On patrol with elite park rangers

Seam rangers look for signs made by bark strippers – rocks in branch forks, fresh axe cuts or fabric or plastic tied around tree trunks.

Elite conservation rangers are fighting a war on bark-stripping and poaching in the Table Mountain National Park.

The Sea, Air and Mountain (SEAM) rangers were introduced to the public late last year (“New SANParks rangers team to beef up security”, Bulletin, December 13), and since then, they have had a hand in 11 arrests, the issuing of more than R40 000 worth of fines, and the seizure of a boat and 275 abalone, according to SANParks spokeswoman Lauren Howard-Clayton.

The 17 rangers are supported by five dogs and an Airbus H125 helicopter. They patrol the 221 km² park from Cape Point to Signal Hill, including 127km of coastline in a marine protected area.

On Friday April 15, the Seam team caught two poachers in the Cape of Good Hope section of the park. They also located a large active poacher camp and recovered diving gear and other equipment used for abalone harvesting.

Each ranger is assigned a codename to protect their identity.

The Bulletin joined six rangers on a recent patrol in Newlands Forest. They set off along the Littlewort trail in single file to avoid trampling vegetation.

Two members of the team occasionally leave the path to check recently trampled areas looking for signs of fires made by church groups or bark strippers. “No one is allowed to overnight in a national park unless it’s a designated protected area,” says team leader ZT1.

They also look for signs left by bark strippers to mark trunks to strip – rocks in branch forks, fresh axe cuts or fabric or plastic tied around branches. ZT1 says stripped bark was previously painted with creosote but now dried dung paste is used to protect the inner wood of trees.

“Decades ago spiritualists and traditional healers sustainably harvested bark from trees. Now people strip bark around the circumference of trees for profit,” says ZT1. “When this happens, the tree dries out, food and water can no longer get from the roots to the upper branches and it eventually dies.”

According to Willem Boshoff, of the Newlands Forest Conservation Group, the area around the picnic spot on the contour path, which was once a lush, verdant tree canopy “has become a veritable war zone”, a “graveyard of dead and stripped trees” over the past decade.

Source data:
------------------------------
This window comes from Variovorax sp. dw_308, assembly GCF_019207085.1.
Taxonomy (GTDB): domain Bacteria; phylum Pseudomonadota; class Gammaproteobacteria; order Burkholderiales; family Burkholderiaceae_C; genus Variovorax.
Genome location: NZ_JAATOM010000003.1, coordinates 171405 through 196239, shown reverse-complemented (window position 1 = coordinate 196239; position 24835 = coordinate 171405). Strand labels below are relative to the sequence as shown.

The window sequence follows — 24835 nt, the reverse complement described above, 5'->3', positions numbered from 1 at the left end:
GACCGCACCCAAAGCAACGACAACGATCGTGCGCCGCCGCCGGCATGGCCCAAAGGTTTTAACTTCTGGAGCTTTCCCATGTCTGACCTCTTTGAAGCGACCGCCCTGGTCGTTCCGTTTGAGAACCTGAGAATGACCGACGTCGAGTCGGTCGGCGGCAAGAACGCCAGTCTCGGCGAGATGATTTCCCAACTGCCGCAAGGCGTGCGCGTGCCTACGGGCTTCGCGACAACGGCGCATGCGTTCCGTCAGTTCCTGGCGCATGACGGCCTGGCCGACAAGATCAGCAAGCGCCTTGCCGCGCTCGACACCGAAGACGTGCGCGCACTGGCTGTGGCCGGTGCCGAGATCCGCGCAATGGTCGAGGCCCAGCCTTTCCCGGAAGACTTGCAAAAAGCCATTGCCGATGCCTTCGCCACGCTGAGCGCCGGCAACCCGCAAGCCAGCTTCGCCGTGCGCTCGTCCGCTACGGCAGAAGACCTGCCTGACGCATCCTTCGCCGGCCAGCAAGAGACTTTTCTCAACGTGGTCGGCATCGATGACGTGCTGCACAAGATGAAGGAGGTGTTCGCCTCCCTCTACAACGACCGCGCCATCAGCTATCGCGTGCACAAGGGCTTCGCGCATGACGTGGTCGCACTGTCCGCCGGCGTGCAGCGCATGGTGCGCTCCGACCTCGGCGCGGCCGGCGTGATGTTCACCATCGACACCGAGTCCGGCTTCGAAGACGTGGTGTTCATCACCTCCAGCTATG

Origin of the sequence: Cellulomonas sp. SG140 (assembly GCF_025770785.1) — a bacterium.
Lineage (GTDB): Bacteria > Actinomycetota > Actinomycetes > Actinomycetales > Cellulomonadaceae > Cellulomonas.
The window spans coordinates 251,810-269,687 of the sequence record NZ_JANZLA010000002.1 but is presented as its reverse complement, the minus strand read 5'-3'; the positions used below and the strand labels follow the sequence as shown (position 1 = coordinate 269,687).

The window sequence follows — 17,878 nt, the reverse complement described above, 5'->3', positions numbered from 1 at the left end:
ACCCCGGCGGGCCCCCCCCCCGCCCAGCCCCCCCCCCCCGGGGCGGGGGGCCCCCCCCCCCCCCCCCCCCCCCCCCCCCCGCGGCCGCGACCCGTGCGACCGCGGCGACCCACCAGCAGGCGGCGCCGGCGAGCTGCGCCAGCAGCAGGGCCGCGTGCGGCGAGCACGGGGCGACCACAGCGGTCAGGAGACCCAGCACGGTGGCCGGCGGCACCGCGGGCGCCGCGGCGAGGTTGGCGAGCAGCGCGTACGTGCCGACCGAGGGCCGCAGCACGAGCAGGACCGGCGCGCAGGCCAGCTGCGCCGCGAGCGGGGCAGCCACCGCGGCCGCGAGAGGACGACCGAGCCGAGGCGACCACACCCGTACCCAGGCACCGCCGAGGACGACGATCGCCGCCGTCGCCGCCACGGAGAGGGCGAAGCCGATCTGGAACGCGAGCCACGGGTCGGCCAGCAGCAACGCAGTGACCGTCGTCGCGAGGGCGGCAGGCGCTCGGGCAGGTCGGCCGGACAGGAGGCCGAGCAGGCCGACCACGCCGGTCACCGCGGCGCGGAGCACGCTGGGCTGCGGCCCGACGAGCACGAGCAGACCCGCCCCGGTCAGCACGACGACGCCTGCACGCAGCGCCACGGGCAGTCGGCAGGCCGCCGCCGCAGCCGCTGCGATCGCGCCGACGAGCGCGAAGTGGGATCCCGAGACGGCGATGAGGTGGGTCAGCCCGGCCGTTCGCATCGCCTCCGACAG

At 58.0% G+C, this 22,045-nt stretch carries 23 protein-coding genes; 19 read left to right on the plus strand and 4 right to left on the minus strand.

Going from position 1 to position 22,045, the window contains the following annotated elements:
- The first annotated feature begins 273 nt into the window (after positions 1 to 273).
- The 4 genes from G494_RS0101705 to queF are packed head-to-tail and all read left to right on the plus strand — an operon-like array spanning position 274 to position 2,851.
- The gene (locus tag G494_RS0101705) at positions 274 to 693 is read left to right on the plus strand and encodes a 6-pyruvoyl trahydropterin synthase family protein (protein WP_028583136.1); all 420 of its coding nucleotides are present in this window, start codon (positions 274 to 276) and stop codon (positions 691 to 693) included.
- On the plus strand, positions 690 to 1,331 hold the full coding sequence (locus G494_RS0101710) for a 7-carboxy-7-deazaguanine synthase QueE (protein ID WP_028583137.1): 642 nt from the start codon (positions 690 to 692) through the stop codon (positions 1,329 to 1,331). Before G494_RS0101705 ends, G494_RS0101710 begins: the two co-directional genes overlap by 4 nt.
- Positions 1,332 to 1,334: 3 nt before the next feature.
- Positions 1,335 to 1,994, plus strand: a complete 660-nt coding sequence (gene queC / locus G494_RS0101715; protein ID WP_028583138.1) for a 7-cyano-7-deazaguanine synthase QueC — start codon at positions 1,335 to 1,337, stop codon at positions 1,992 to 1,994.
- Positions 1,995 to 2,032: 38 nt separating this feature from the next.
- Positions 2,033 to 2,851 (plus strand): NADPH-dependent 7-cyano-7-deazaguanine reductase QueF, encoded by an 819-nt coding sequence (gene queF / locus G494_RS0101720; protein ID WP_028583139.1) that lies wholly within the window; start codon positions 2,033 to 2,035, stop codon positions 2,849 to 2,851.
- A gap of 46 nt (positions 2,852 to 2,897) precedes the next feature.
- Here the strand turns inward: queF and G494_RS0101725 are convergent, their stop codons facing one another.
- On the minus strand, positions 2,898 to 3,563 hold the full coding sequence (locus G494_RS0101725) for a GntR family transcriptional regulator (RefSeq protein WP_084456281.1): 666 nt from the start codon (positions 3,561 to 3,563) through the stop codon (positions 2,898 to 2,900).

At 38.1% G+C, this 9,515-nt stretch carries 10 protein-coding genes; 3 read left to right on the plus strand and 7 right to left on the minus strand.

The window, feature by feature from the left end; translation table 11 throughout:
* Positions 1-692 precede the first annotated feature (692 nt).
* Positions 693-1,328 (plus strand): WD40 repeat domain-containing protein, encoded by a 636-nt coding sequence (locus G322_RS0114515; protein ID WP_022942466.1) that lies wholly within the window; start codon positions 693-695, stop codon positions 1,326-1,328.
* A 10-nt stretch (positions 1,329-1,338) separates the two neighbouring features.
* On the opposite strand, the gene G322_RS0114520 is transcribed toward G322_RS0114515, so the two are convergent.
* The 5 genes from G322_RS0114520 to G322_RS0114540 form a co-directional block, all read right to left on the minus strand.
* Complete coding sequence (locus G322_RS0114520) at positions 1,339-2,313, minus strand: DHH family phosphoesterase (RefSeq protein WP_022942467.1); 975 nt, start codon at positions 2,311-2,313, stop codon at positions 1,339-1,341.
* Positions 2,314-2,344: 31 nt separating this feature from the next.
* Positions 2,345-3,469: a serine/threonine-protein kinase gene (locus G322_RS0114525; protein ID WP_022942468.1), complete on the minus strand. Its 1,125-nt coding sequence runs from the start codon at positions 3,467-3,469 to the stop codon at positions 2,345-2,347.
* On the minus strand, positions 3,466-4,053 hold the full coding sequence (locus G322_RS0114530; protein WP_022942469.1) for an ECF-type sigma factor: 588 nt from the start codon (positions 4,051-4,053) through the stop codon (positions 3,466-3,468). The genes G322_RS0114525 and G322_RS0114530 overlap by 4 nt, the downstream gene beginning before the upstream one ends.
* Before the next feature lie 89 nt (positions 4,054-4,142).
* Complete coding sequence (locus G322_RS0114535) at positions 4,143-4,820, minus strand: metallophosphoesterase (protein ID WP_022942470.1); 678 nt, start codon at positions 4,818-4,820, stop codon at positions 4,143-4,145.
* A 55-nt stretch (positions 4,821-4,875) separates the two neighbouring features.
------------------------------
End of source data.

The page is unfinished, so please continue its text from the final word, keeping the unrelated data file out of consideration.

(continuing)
Target trees include mature Cape beech (Kiggelaria Africana) and assegai (Curtisia dentata).

When the Seam team comes across a freshly stripped tree, they measure the area and circumference of the tree and take its GPS coordinates. This information is sent to the SANParks operation room, which aids its conservation team with statistics of what is being stripped and where.

ZT1 says Newlands is being hit hard, and bark stripping at Chapman’s Peak has increased. “Crime shifts are a challenge,” says ZT1. “If we are seen patrolling an area, criminals move elsewhere. Some crimes are not in the park such as muggings at cars on the park fringe. Unlike poaching, which is when we know the right conditions… the moon, tides and weather.”

The team members say that while poaching ops can be dangerous they love being outdoors and feel they are helping to prevent crime and keep the public safe while looking after the park for future generations.

They also patrol at night and there is always a team on standby, according to ZT1. Sometimes they do extended operations that can last three days or more.

The team appreciate information from neighbourhood watches and community informers. “This intelligence helps in court,” says ZT1.

Pieter Swanepoel, from Blouberg, was pleased to see the rangers while he and his family were walking in the forest. “It sends a message to criminals that something is being done and let’s hope that more people will come to the mountain… safety in numbers,” he says.

Hearing noise from a radio, the team make a detour and ask a group of children and their guardians to turn the music off. “You’re in a nature reserve, a peaceful place where people come to meditate and the noise disturbs animals. It’s noise pollution, not acceptable, there are designated spaces to play music,” says a ranger.

Michel Schultz, from Sea Point, has been bringing people on walks in Newlands Forest for many years and is very upset about bark stripping, which she says is getting worse. She adds that there are also more signs of fires and pollution.

In the late afternoon, the team of six rangers meet again for a debriefing.

Andy Davies, from Friends of Table Mountain (FOTM), says an urban park will unfortunately always be susceptible to crime. “Therefore we need to see SANParks apply the right level of resources to prevent crime and not only react to it.”

The Seam team is a step in the right direction, he says but adds there aren’t enough rangers to cover the whole park.

Suspicious activity in the park can be reported to Kloofnek office at 021 422 1601 between 7am and 4pm. After hours the SANParks TMNP emergency number is 086 110 6417 or 021 937 0300.

Investigating signs of a fire made by a church group or bark strippers.
Signs made by bark strippers include rocks placed in branch forks.
When bark is removed the tree dries out and can no longer feed itself and eventually dies.
Pieter and Keira Swanepoel with Jodie House, from Blouberg, chat to Seam rangers.